When it comes to insurance coverage this is where things can vary significantly from owner to owner. The deductible on a policy is the portion you are personally responsible for paying out of pocket on a claim. Some policies have a special wind deductible that is different than the standard policy deductible (and often quite larger). If you have a wind deductible on your policy and the wind of the storm toppled a tree on your home then that’s the deductible you’ll be looking at paying with your claim. Other policies may narrow the criteria of the special deductible to hurricanes and named storms, not all wind events. An interesting exclusion we’ve run into on some calls is that although some insurance companies may include the cost to remove the tree from the structure in the claim, removing the tree from the property may not be included and then it’s up to the homeowner to get it chopped up and moved away (or stacked to season for cozy winter fires). These variables and this week’s storm are reasons why our monthly maintenance checklist schedule has you review the different deductibles of your policies with your agent at least once a year.

Cape Cod Tornado Wind downs Brewster Tree at Farm

The support and acts of kindness seen and heard around the community have our hearts overflowing. Let’s keep that strength showing. If you see a first responder, thank them. If you’re still without power, be patient. Crews are still working around the clock to get you back up and running. A smile and snack will help them do that more than any complaint ever will. If you’ve offered a helping hand, even something as simple as checking in on your elderly or ill neighbors, thank you!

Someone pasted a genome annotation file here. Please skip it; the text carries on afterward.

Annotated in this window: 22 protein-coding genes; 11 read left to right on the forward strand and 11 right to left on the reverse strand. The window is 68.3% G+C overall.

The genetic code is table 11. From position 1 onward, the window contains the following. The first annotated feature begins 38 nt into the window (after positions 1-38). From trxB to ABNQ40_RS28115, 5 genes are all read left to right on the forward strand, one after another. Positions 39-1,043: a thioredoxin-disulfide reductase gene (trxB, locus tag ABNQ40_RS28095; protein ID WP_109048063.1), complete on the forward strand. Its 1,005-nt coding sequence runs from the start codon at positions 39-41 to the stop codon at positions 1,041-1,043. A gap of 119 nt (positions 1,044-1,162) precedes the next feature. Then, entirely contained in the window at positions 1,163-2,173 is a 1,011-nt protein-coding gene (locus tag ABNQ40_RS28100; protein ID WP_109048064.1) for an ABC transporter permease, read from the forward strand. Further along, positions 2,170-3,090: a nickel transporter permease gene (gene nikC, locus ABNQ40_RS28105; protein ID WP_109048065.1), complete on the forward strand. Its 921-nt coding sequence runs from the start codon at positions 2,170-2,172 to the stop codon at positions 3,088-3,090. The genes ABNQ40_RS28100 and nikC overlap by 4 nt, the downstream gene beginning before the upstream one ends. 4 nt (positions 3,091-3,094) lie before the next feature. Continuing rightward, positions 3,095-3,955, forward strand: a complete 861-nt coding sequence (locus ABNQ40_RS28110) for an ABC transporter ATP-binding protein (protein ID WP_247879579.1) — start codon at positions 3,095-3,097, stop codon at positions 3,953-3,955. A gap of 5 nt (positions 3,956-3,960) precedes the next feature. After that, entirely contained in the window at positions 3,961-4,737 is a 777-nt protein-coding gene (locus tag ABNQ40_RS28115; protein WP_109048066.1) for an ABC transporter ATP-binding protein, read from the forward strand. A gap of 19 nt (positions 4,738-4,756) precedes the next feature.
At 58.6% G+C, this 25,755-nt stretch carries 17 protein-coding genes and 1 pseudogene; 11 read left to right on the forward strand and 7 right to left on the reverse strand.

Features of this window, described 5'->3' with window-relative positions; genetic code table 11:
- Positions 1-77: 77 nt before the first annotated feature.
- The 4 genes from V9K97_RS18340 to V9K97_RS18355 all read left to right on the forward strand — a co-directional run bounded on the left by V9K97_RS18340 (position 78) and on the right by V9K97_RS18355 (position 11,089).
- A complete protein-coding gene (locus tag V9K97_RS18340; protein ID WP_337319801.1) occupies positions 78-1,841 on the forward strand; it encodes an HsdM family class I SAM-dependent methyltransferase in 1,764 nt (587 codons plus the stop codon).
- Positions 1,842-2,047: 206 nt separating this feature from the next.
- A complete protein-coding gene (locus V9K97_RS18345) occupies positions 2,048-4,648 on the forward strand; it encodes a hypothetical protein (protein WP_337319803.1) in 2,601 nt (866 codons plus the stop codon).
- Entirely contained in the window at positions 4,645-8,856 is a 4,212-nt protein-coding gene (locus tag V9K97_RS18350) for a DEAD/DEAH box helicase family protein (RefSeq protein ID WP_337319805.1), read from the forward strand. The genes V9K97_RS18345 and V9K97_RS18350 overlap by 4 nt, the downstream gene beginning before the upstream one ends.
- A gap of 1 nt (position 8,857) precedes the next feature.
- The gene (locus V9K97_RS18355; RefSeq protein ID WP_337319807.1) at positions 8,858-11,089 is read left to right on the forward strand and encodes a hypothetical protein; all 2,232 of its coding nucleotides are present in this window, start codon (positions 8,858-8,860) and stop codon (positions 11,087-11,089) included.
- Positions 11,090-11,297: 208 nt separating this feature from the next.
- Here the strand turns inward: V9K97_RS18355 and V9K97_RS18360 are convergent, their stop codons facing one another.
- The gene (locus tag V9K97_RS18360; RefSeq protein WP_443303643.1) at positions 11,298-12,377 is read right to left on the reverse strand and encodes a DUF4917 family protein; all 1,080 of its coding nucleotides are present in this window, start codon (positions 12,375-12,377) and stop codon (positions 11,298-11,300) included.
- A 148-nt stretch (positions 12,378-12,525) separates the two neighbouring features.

Have any questions about emergency board-up services or natural disaster response? Send us a message or give us a call! Sharing and supporting the #CapeStrong spirit? Show us on Facebook or Twitter! @whalenrestoration @whalenservices

Dealing with Ice Dams

It’s still winter and we have the snowy forecasts to prove it. Snow and fluctuating temperatures create the recipe for ice dam formation. What exactly is it that causes them? Well, if there is snow on your roof and you have a “heat leak” (a spot where there’s not enough insulation and the heat from the house is escaping), the heat will actually start to melt the snow around it. The water will run down the roof, but with the low temperatures it will then refreeze forming an ice dam. The more snow that melts, the more water that runs, the bigger the dam gets. Once the temperatures rise and all of the snow starts to melt, water will back up behind the dam and can leak into your home underneath your roof shingles. We still have plenty of winter left to add to this potential recipe for disaster, but you can avoid the costly damage that can become of this mix by monitoring two simple things. Ice dam formation and clear drainage paths.